Ensminger, S.L., 2000, Basal processes at Matanuska Glacier, Alaska, and a model of basal freeze-on beneath the Laurentide ice sheet: Bethlehem, Pennsylvania, Lehigh University, Ph.D. dissertation, 111 p.
Recent research in glaciology and glacial geology has focused on the debris entrainment and transport mechanisms of glaciers and ice sheets. A debris-rich basal ice zone characterizes Matanuska Glacier in Alaska, making it an appropriate subject for studies of debris entrainment and transport. The origin of the debris-rich ice has been hypothesized to be related to the process by which the water supercools while passing through portions of the glacier's drainage system. Research for this study extends the earlier entrainment and transport work in three ways. First, silt-rich laminated debris bands that contact the young, debris-rich basal ice and crosscut the older, englacial ice have been found to originate by a basal crevasse-fill mechanism. The crevasse-fill mechanism is also related to the glaciohydraulic conditions of the glacier and is not an effective sediment-transport mechanism. Second, the high debris content of the basal ice generates a thermodynamic condition that is responsible for the formation of a concentration of the coarse sediment fraction at the top of the basal ice zone. Third, because glaciohydraulic supercooling and its associated basal freeze-on process is potentially so important to our linkage of modern glaciers to ancient landforms, the geometry required for its occurrence has been modeled on the Superior, Rainy, Wadena, and Lobe of the Laurentide Ice Sheet. Conditions were found to be appropriate for glaciohydraulic supercooling and the associated basal freeze-on of debris-rich ice where the ice flowed out of Lake Superior.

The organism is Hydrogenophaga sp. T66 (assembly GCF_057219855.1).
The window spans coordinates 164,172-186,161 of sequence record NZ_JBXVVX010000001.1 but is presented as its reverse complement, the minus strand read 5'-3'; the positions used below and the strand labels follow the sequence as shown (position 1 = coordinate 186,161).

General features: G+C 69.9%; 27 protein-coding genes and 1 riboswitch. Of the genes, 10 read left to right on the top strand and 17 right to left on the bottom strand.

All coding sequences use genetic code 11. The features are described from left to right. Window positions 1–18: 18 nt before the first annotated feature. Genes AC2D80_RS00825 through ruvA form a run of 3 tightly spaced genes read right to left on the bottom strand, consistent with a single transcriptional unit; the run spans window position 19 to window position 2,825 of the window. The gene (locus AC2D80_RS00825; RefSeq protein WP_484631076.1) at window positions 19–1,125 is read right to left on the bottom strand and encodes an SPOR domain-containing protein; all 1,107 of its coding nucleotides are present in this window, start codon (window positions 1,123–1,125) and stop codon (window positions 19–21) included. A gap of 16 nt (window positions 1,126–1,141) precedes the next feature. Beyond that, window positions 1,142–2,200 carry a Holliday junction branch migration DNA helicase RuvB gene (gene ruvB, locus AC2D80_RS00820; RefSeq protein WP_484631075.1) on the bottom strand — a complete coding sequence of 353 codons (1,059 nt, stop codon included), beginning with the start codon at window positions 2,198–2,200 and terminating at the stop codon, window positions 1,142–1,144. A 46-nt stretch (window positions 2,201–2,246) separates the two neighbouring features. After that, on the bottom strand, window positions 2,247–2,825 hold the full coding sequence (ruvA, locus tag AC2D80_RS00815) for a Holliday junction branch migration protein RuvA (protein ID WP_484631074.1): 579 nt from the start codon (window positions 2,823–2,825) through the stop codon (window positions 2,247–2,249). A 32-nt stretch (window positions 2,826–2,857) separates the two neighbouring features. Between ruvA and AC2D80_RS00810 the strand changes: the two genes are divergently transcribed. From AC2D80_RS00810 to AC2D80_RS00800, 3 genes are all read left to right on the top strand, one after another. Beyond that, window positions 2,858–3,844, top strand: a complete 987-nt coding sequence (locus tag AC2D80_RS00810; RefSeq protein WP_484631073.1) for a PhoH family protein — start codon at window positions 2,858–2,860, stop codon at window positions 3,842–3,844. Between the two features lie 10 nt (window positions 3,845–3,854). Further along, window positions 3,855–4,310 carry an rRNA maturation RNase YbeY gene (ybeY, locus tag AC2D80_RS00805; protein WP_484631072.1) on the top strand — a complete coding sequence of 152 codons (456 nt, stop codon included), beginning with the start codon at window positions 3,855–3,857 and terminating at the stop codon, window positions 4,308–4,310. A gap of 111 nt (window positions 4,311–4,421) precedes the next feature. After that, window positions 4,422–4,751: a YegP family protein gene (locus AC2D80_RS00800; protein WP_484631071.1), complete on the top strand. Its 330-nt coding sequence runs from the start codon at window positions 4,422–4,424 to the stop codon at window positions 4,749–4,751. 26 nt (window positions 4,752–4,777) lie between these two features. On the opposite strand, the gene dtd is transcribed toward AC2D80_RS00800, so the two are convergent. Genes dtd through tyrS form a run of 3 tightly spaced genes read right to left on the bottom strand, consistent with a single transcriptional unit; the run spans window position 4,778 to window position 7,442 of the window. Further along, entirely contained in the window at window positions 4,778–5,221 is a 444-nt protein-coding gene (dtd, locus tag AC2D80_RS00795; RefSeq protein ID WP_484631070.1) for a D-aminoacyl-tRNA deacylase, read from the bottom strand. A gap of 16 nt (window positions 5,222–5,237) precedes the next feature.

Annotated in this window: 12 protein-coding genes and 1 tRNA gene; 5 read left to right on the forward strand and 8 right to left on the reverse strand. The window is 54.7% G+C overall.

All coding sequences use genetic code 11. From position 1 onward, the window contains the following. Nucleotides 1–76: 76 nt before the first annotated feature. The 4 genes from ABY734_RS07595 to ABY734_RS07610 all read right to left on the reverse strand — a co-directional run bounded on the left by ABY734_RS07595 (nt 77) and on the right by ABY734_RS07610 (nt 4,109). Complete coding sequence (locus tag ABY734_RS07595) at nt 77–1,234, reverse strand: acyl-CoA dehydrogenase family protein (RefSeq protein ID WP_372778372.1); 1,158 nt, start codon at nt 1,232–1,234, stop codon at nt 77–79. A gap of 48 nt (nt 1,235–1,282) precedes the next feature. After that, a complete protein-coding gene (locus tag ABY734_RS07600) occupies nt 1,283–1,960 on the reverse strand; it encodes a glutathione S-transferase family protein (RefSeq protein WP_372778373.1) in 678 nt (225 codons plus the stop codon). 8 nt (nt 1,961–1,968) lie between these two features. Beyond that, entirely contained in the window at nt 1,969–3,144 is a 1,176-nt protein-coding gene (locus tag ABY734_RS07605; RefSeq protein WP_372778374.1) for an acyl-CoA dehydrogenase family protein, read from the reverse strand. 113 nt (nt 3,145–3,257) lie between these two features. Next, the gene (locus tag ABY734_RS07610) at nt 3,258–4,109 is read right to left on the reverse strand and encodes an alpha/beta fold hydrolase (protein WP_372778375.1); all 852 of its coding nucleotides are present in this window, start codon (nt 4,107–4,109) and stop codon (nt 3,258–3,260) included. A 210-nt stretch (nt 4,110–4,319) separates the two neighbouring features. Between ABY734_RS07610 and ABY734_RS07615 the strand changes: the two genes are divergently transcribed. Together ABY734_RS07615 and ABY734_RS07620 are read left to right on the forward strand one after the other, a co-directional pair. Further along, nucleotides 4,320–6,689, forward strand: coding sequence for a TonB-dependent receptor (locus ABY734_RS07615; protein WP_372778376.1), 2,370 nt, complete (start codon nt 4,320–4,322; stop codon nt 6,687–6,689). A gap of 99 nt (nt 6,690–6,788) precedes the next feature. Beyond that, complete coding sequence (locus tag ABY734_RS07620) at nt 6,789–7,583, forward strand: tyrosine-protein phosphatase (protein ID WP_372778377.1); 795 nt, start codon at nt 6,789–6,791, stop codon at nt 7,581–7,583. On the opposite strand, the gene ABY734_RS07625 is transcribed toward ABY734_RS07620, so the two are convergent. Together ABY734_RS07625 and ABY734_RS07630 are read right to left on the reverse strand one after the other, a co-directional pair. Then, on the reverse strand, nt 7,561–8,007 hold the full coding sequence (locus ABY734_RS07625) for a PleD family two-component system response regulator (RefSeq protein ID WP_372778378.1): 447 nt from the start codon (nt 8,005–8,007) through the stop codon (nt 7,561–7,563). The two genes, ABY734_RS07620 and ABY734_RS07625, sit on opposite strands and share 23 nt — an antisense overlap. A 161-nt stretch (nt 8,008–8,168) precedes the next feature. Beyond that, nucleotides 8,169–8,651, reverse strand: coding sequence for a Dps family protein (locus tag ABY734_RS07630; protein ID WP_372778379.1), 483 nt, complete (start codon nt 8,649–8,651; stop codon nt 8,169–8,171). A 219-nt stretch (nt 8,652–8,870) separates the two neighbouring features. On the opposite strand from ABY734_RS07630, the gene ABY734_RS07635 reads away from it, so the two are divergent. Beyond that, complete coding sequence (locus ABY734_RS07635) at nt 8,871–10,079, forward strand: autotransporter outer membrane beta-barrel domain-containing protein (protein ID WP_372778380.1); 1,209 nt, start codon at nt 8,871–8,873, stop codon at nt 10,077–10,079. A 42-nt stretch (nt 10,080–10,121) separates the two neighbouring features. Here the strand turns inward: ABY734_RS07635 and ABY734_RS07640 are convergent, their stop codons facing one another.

Theses and Dissertations